December 4, 2012

MasterCard’s Terminal ID Requirement

MasterCard has issued a mandate, effective April 19, 2013, requiring merchants to provide a unique terminal ID with every transaction. Ostensibly, this requirement is to help MasterCard more quickly track down fraudulent activity by determining the specific point of sale where the fraud occurred.
While we agree with their desire to quickly stop fraud, and we understand the need to track down the endpoint where this occurred, we have to point out that the method they have imposed makes this mandate almost impossible to achieve.

Think about the scope of work involved:

• Every processor would have to be able to assign and manage a massive number of terminal IDs, and support those terminal IDs in their spec 
• Gateways and POSs would have to implement changes and recertify, which takes several months per integration 
• Gateways would also have to enter and manage the terminal IDs assigned by the processors
• Every point-of-sale and property management system would have to implement changes and recertify with gateways, which is a massive effort
• POSs may also have to recertify with PA-DSS due to “dramatic changes to the processing environment”

There simply is no practicable way for this amount of work to be completed within the given timeframe — or within any reasonable timeframe. (Especially when you consider that most of the players involved are already busy preparing for EMV in 2015!) And even if it were possible, the cost of those changes, along with the ongoing costs of managing specific terminal IDs and troubleshooting and resolving issues, would be enormous. Perhaps most ridiculous of all, the benefits of this mandate – the rewards for all this hard work – are questionable at best.

Theoretically, it could help track down the source of fraud, but only with the assumption that terminals remain in fixed locations for long periods of time. If there were any actual value in this mandate, it would only benefit MasterCard. For everyone else, it would only add cost. And what happens if you don’t bear these costs so that MasterCard can benefit? Well, MasterCard is threatening fines of up to $16,000 per violation. We can’t conceive of any legal grounds they have to levy such fines against merchants, so we’re not sure who they’re threatening. It seems they have forgotten that merchants hold the true power in their relationship. Sure, MasterCard could revoke a merchant’s ability to process MasterCard, but that just means less revenue for MasterCard. The store likely would not suffer as most customers have additional payment options available to them.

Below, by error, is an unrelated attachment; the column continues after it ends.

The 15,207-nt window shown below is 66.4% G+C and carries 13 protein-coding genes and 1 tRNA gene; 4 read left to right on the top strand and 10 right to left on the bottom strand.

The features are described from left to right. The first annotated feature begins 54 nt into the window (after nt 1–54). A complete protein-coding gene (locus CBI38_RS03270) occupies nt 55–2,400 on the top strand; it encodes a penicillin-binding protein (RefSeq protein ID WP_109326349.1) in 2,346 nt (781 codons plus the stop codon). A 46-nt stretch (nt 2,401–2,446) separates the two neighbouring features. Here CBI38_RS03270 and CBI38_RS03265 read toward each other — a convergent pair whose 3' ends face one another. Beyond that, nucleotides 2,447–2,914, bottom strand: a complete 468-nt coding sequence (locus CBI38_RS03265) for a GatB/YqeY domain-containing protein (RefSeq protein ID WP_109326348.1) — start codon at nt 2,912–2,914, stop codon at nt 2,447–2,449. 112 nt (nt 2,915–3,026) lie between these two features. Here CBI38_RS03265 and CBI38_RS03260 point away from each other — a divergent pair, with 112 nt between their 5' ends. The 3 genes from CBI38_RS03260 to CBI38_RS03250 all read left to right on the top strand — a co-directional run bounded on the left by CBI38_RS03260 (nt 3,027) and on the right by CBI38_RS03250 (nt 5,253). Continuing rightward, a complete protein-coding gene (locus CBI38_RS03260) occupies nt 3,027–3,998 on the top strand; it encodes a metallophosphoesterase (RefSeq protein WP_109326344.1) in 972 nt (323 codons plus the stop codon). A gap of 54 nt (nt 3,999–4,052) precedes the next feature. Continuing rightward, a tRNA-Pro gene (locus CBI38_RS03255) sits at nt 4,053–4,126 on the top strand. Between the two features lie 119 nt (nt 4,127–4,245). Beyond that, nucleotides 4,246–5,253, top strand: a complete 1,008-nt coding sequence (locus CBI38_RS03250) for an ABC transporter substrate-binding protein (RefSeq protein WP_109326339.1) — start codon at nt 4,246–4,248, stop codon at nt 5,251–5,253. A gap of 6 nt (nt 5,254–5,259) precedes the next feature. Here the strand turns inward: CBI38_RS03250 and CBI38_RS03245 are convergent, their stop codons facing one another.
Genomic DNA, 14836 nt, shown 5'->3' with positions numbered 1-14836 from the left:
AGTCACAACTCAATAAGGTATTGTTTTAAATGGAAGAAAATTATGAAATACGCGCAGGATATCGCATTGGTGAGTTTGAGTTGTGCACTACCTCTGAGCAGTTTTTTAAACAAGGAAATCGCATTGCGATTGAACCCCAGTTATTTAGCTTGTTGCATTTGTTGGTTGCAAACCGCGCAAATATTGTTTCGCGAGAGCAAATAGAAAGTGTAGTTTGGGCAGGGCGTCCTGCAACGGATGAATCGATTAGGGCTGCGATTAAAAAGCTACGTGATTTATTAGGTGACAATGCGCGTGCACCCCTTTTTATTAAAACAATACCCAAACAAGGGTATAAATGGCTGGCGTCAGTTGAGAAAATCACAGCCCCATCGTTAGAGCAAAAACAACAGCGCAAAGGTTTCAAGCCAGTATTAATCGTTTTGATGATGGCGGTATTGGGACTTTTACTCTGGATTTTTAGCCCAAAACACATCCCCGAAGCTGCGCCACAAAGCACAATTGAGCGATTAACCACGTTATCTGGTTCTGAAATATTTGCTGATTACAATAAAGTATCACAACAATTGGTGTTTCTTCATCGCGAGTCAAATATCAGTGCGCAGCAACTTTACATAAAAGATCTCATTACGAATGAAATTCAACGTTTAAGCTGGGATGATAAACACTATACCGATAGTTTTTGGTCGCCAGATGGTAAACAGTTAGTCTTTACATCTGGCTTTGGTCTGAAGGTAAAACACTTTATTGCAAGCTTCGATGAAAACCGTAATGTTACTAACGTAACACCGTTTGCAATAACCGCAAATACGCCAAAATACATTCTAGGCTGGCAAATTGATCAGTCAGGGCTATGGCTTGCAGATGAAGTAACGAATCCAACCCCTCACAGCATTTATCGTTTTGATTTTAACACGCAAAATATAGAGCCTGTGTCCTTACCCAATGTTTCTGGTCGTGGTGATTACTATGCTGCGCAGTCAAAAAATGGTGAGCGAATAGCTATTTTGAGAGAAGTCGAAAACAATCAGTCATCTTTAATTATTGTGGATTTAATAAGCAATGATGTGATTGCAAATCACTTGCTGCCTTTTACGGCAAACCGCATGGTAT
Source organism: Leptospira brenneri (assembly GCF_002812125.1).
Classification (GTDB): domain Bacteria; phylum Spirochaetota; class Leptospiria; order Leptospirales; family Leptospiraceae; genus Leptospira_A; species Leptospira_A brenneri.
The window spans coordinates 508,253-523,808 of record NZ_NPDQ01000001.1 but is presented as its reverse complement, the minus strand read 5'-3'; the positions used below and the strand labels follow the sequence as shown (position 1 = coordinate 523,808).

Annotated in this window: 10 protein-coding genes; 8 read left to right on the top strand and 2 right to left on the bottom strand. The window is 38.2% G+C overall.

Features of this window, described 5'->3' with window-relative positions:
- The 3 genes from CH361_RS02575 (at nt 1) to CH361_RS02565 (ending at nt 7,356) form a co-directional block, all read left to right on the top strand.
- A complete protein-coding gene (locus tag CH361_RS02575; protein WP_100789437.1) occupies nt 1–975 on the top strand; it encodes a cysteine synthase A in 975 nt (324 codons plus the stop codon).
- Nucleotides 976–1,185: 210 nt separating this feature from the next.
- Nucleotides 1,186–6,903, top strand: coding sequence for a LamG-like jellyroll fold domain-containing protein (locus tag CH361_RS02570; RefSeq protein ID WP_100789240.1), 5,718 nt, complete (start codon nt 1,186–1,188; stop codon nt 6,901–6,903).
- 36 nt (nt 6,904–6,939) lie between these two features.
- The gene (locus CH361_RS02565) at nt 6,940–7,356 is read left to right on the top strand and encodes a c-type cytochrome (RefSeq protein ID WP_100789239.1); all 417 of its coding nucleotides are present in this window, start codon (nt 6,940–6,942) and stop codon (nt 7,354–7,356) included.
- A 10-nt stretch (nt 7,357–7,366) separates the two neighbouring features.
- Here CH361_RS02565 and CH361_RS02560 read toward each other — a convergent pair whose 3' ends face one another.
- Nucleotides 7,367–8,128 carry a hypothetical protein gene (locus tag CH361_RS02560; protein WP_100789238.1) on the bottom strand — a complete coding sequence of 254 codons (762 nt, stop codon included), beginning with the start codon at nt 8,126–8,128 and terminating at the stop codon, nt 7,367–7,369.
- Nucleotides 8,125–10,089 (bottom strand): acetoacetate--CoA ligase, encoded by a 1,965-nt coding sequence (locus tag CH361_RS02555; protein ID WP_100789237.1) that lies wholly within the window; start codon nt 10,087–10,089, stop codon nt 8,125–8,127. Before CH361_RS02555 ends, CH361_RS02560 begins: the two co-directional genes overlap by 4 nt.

Add to that the fact that imposing fines or penalties for non-compliance with this mandate could easily be proved unjustified, and would likely lead to class-action lawsuits, and it’s plain to see that MasterCard would have to be crazy to pursue the issue… but crazy is something the card brands do well.

So, here’s our suggestion:

This mandate requires merchants and payments industry players to jump through a bunch of hoops in order to provide terminal IDs with each transaction. It asks them to do this on top of all the work they’re doing to prepare for EMV. However, it ignores the fact that EMV will provide a similar result. EMV readers already provide unique IDs back to the processors. Yes, EMV is an enormous effort but it provides clearer benefits, has broad acceptance, and (at this point) it’s inevitable. The MasterCard mandate is an enormous waste of time and resources that could be better spent implementing the future of payment processing, including P2PE, mobile, electronic wallets, and EMV. Best of all, while the deadline for EMV is in 2015, processors are required to be ready to process EMV transactions in April 2013 – the same month this new mandate takes effect. That means you could avoid all the pointless hassle of this mandate and jump straight to the next one… if that’s a choice that makes sense for your business.

If you do opt to comply with this mandate, please let us know what you will require of us. While we disagree with the mandate (at least as we currently understand it), we stand by our commitment to our merchant customers. We are happy to talk to your bank or processor to determine the best course of action and to set a unified plan of attack, since we have yet to find two processors who interpret this document the same way. Unfortunately, we have also not yet been able to find anyone at MasterCard who is able or willing to clarify the issue for us. That being said, we will continue to monitor MasterCard’s actions surrounding this issue and to do whatever it takes to keep our merchant customers safe.